Brazil to expand marine conservation areas in the South Atlantic

March 22, 2018

View of Trindade Island with blue-green water and coastal scenery.
The island of Trindade is one of two areas that will see expanded protections under a new plan by the government of Brazil. The second area is the Saint Peter and Saint Paul Archipelago.

The Global Environment Facility (GEF) has welcomed the signing by the government of Brazil of two decrees that designate two new marine protected areas around the Saint Peter and Saint Paul Archipelago and around the Islands of Trindade and of Martim Vaz.  

The designation increases the Brazilian marine protected areas from the current 1.5 percent to 24.5% percent, and surpasses the target set by the Convention on Biological Diversity (CBD), which recommends the protection of 10% of marine and coastal areas by 2020.  The GEF helped finance the work leading to the declaration of the new marine protected areas. 

Gustavo Fonseca, GEF Director of Programs, said “The creation of these marine protected areas in remote areas of the Atlantic Ocean is good news for ocean protection and will also help Brazil meet the objectives of the GEF project on marine and coastal protection (GEF-Mar) that is directly benefitting traditional and fishing communities.”

Both initiatives are a result of common efforts by the Ministries of Environment and Defense, through the Chico Mendes Institute for Biodiversity Conservation (ICMBio) and the Brazilian Navy, promoting the protection of biodiversity in rare marine ecosystems within the limits of the Brazilian Exclusive Economic Zone.  The move fulfills national and international commitments to protect at least 10% of its marine biome with biodiversity significance, following the 1992 Convention on Biological Diversity, the 2020 Aichi Goals, as well as the 2030 Sustainable Development Goals.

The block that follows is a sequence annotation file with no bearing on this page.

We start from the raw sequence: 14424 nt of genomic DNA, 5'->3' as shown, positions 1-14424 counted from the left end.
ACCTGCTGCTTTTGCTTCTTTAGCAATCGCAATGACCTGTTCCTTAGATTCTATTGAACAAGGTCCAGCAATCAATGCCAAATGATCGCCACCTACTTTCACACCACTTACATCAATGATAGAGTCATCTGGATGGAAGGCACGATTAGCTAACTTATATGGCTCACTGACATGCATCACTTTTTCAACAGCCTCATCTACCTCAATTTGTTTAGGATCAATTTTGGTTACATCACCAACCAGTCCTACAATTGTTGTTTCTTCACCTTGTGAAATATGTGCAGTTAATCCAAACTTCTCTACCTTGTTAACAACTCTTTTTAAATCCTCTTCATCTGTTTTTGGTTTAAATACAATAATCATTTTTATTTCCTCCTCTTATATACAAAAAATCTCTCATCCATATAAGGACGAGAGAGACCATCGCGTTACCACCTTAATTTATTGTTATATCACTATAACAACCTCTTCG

The rock islets of Saint Peter and Saint Paul, located near the Equator line at 1000km from Northeastern Brazil and 1900km from Western Africa, constitute the smallest and remotest tropical archipelago in the planet, visited in 1832 by Charles Darwin, who studied the isolation that favors uniquely endemic species that risk extinction today.

Further South, resulting from the collision between cold ocean waters and the magma of erupted volcanos from the mountain range underneath the South Atlantic around 3.5 million years ago, the island of Trindade is the only portion tipping above sea level of the 1000km mountain range. Along with the Island of Martim Vaz, Trindade would compose another major protected area in the announced plans of the government.

The announcement, made during the 8th World Water forum taking place in Brasilia until Friday, March 23rd, was also acclaimed by UN Environment Executive Director Erik Solheim.